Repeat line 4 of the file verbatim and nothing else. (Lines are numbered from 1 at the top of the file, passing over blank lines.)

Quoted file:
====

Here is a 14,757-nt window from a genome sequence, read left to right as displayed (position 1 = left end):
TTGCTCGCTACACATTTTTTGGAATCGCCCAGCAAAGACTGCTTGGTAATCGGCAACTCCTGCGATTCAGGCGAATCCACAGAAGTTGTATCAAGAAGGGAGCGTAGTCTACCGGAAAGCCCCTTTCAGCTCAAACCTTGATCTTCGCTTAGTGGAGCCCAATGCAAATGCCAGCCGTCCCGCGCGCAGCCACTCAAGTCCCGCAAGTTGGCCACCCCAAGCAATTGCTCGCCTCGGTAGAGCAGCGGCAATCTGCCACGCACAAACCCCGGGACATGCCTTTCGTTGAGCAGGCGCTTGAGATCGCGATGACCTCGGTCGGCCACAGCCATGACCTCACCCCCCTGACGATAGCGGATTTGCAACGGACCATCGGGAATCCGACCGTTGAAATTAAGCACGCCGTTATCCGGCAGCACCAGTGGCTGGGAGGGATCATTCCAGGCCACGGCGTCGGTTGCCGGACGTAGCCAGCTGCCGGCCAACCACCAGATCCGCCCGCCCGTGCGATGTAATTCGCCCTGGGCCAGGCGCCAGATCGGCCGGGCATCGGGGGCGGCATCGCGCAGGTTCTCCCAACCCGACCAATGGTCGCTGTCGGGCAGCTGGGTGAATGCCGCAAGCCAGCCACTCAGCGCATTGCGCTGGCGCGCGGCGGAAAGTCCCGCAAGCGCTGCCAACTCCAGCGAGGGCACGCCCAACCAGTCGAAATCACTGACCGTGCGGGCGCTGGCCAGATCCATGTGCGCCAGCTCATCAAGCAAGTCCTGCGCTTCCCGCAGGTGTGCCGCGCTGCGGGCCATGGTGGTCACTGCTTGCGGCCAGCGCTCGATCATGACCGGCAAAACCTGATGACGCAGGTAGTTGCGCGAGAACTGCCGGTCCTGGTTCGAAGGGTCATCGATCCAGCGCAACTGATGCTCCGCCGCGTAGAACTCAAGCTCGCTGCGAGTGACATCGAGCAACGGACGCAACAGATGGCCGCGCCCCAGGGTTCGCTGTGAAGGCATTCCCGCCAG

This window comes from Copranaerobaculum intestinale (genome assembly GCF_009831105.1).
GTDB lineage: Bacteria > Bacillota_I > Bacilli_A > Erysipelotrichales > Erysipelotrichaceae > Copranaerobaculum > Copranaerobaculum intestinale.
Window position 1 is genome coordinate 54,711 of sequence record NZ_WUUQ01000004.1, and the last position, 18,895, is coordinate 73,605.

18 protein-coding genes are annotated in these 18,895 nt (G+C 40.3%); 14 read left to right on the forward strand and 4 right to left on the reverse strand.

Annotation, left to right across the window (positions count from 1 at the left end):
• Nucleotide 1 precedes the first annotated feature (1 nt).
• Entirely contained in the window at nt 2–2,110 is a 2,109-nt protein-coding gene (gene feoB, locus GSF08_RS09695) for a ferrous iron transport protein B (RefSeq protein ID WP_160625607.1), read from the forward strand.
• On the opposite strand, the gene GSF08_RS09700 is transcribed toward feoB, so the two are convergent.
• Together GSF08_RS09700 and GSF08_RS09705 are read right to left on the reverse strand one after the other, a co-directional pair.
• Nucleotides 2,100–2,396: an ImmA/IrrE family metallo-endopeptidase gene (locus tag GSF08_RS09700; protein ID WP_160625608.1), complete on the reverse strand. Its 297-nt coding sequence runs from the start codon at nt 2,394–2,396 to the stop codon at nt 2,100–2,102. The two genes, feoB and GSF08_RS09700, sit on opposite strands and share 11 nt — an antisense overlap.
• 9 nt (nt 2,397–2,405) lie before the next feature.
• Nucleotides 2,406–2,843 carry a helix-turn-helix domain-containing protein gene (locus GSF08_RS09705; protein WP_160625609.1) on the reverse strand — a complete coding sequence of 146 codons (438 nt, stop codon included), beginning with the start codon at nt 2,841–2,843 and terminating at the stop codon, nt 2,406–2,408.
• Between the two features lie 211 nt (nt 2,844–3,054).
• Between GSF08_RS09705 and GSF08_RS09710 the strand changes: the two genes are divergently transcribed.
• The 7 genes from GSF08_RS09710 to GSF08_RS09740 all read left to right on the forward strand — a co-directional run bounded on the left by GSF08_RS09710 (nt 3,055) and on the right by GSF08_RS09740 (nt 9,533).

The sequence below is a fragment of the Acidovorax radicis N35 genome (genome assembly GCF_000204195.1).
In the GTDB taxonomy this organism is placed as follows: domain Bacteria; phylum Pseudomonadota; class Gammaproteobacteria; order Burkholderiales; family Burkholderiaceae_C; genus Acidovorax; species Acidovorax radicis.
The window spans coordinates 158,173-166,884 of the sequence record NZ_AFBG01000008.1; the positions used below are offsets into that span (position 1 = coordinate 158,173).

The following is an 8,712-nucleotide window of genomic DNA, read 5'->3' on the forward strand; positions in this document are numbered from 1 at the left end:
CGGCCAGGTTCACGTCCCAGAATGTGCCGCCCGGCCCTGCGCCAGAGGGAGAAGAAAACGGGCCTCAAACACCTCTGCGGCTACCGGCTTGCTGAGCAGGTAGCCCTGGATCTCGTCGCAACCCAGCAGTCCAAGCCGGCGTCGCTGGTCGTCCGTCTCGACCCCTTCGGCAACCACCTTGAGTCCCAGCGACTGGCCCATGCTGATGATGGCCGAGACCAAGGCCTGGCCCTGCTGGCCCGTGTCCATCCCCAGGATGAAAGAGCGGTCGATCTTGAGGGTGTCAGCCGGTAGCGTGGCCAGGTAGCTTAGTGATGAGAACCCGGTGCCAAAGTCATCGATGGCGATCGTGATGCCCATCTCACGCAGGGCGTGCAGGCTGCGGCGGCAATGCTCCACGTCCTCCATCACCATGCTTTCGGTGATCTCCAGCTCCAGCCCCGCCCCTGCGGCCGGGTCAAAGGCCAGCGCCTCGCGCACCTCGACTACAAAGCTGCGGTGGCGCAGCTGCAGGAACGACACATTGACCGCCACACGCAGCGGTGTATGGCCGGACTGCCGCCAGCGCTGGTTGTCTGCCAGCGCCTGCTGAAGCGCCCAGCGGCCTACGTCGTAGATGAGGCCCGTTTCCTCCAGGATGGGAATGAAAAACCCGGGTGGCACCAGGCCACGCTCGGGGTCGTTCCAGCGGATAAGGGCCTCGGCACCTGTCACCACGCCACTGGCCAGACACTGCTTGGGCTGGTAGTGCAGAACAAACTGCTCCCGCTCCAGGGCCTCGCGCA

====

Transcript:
GTDB lineage: Bacteria > Bacillota_I > Bacilli_A > Erysipelotrichales > Erysipelotrichaceae > Copranaerobaculum > Copranaerobaculum intestinale.